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North Charleston principal, councilman gets job at Walmart to help low-income students

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Principal Henry Darby's earnings from his new job at Walmart go toward helping low-income students and families that need the extra support to buy food or pay the bills. File/Grace Beahm/Staff

North Charleston High School Principal Henry Darby doesn’t get much sleep these days.

The principal and longtime county councilman recently took on a third job, this one less conspicuous than his other positions.

Three nights a week, Darby heads to the Walmart Supercenter off Centre Pointe Drive near the Tanger Outlets to stock shelves from 10 p.m. to 7 a.m.

He gets off work with just enough time to make it back to the school’s campus before the morning bell.

The principal didn’t decide to pick up another job this August to supplement his own finances. Instead, his earnings go toward helping low-income students and families needing the extra support to buy food or pay bills.

Many students at his school live in poverty, Darby said. "I decided to get another job because the kids, they really need help."

Nearly 90 percent of North Charleston High students last school year lived in poverty, according to data compiled by the S.C. Department of Education.

Some of the money has also been put toward helping students pay college tuition. Other funds have been used to help purchase things to boost teacher morale, Darby said. 

Cynthia Solomon, store manager of the Centre Point Drive Walmart, said that in her 16 years working with the company Darby was the first principal she knew of who took on another job as a Walmart associate. It was also the first time she'd heard of someone donating all of their earnings to help others.

"The work ethic that he has just to come into work after his other two jobs is just really remarkable to us," Solomon said. "His dedication and coming in and doing the job it requires every night is really very impressive." 

Ever since he was a teenager, Darby has worked three or four jobs. During his time as a teacher, he worked several odd jobs, including at the airport and a glass factory.

Growing up, Darby visited elderly living communities with his mother where, at 6 years old, he learned how to comb and braid residents’ hair.

"Because of my work ethic, this is nothing new to me," Darby said. "This is just a part of my lifestyle."

He was elected to County Council in 2004 and was reelected in November. He was named principal at North Charleston High in 2017.

To date, he’s donated more than $2,500 to families, or about half of his earnings so far. He'll donate the rest after taxes are due. 

Current students at the school aren’t the only ones eligible to receive help. Former students are welcome to reach out as well.

Elizabeth Bowens, the school's parent advocate administrator, said she and other employees sometimes have to rein Darby in. 

Bowens and the district social worker and the Communities in Schools representative try to exhaust all of the resources already available to students and their families before letting Darby step in with his Walmart funds.  

"His heart is so big. This is his community. He’s grown up here, he still lives here. These kids are like his kids," she said. 

There truly is a schoolwide commitment to ensuring all students have what they need, Bowens said. Teachers have gotten involved, too, she said, like one educator who repairs students' bikes for free so they can make it to school or work on time.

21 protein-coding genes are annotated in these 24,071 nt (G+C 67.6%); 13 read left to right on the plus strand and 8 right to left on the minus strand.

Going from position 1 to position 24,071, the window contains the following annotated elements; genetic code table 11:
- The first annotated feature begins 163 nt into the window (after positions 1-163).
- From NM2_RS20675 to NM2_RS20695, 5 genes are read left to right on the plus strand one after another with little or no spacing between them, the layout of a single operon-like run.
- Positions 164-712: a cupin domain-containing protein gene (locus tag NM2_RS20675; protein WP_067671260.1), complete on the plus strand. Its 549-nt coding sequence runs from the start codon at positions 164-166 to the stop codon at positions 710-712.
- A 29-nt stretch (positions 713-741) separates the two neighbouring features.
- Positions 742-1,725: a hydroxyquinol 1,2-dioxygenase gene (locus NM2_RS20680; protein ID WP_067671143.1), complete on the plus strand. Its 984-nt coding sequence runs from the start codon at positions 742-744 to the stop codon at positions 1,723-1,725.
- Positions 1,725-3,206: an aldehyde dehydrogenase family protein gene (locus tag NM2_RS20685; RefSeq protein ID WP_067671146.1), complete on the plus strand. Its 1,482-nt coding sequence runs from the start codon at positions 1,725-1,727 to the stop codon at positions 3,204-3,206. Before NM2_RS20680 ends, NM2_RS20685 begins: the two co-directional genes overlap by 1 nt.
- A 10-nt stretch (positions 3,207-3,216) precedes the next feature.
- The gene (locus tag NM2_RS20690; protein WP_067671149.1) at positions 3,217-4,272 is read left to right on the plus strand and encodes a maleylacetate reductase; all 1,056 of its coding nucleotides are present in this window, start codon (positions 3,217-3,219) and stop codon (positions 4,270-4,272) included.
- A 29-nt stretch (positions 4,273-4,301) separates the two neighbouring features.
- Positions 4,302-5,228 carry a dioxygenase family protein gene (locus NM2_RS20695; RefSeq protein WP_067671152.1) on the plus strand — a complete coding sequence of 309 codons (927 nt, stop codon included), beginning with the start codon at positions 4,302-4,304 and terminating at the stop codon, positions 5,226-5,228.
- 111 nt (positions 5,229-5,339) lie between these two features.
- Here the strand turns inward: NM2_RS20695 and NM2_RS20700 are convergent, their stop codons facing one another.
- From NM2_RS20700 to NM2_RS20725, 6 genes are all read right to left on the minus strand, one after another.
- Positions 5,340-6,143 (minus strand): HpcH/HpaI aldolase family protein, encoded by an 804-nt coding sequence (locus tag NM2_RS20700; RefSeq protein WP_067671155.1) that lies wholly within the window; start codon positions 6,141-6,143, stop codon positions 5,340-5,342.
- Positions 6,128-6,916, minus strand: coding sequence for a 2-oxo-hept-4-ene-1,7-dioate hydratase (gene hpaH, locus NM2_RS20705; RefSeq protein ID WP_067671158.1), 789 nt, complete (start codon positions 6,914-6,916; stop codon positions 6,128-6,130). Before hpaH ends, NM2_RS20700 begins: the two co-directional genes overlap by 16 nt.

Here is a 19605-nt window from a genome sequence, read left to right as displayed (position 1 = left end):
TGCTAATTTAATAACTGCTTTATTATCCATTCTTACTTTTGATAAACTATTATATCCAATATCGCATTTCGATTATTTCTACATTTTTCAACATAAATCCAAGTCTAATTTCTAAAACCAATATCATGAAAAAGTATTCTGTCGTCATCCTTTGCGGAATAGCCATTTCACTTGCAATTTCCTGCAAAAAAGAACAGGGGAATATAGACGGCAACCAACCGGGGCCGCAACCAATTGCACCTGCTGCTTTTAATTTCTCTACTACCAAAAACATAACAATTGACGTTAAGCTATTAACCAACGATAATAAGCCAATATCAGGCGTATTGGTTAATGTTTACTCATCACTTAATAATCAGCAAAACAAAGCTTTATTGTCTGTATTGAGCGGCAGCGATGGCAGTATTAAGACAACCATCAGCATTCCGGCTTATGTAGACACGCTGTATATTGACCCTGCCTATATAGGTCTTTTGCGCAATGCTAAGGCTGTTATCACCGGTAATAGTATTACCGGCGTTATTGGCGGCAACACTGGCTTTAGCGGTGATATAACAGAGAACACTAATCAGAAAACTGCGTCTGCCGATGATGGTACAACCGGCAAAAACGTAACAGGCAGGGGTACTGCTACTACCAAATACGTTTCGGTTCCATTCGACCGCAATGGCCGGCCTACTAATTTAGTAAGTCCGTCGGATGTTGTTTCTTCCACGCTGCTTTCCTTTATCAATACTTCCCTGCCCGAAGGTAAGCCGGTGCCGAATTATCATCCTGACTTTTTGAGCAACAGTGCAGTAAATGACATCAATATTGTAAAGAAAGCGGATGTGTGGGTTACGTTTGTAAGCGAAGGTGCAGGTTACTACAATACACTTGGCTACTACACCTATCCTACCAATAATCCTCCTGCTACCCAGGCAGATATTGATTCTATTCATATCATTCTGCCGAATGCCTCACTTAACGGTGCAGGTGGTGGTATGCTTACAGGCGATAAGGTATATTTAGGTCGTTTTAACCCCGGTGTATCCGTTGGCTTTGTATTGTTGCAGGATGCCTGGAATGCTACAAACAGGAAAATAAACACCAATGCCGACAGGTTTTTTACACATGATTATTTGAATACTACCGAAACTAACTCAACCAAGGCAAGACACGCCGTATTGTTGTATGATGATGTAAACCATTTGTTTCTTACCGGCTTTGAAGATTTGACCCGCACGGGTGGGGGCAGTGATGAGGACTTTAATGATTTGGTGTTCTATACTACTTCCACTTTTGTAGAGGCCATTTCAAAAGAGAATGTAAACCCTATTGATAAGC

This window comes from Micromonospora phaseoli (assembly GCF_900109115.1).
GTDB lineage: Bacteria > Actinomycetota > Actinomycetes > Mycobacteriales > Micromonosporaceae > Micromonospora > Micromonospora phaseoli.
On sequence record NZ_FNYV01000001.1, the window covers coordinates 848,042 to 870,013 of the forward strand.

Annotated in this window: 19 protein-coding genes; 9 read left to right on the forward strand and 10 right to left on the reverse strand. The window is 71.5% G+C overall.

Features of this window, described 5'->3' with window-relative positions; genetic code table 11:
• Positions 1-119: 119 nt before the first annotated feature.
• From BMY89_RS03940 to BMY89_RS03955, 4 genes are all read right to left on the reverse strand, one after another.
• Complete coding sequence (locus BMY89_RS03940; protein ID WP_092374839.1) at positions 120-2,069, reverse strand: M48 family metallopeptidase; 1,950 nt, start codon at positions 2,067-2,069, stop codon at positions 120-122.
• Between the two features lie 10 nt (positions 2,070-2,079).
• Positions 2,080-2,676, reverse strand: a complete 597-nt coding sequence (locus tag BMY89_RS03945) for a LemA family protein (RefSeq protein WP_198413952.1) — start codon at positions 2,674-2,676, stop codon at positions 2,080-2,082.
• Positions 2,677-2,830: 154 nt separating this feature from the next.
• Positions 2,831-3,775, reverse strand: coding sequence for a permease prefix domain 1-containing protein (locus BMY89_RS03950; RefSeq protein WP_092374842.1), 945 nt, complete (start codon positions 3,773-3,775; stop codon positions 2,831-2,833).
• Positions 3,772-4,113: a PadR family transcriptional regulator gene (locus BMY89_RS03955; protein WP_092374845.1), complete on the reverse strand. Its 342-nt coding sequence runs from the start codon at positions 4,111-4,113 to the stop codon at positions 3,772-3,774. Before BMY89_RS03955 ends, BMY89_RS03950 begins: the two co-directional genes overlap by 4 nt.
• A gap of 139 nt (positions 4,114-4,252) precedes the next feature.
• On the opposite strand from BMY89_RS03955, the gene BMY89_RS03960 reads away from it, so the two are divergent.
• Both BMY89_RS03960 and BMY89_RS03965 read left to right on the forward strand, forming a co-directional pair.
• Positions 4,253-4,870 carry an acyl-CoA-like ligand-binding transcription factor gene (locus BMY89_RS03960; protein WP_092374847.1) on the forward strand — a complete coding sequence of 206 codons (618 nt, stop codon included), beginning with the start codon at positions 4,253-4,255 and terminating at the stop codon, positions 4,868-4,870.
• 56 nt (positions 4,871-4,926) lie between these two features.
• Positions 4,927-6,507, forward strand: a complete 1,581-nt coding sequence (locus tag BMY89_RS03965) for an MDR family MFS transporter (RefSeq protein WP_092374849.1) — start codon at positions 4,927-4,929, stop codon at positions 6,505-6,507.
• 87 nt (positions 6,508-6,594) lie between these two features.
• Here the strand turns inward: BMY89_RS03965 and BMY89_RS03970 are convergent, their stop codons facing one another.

"We try to embody a whole circle around our kids and make sure they're OK. They have to have a safe space. And we want our school to be a safe space," she said. 

Trevor Strawderman, an executive director for the district's secondary learning community, said he initially thought Darby was joking when he said he wanted to get another job.

"I didn’t even see that it was physically possible," Strawderman said. 

Still, he said, Darby manages to juggle his responsibilities with grace. 

"Being the principal at North Charleston High School, it’s not a job to Henry. It’s a calling," Strawderman said. "He’s the epitome of service before self."

When he first got the job at Walmart, Darby was working five nights a week.

"Then I realized I wasn’t as young as I used to be," he said with a laugh. He’s been working three nights a week since late September.

He admits he was reluctant to be interviewed about it. He tried to keep his new job a covert endeavor, without much success.

During Darby's first night on the job, a student recognized him.

Still, Darby said it's OK that people know about his position. He’s not ashamed of it.

He even hopes it might inspire some students he knows who feel working at Walmart is beneath them.

"If some of them could see that if a principal could work at Walmart, why can’t they?" he said. 

Part of the reason Darby wanted to give back to his community was because of the people who helped him throughout his life growing up.

After his father died when Darby was 3 years old, members of his church community pooled their money to purchase him a suit.

And when his mother passed when he was 17, Darby's aunt, uncle and cousins helped him. 

"I can say that people really helped me to get to where I am today," he said.

He implored others in the community to give back in whatever way they can.

"I wish that those of us who are born of poverty and we had to struggle and we made it to at least the lower middle class, that we will look back to help others," he said. 

Contact Jenna Schiferl at 843-937-5764. Follow her on Twitter at @jennaschif.

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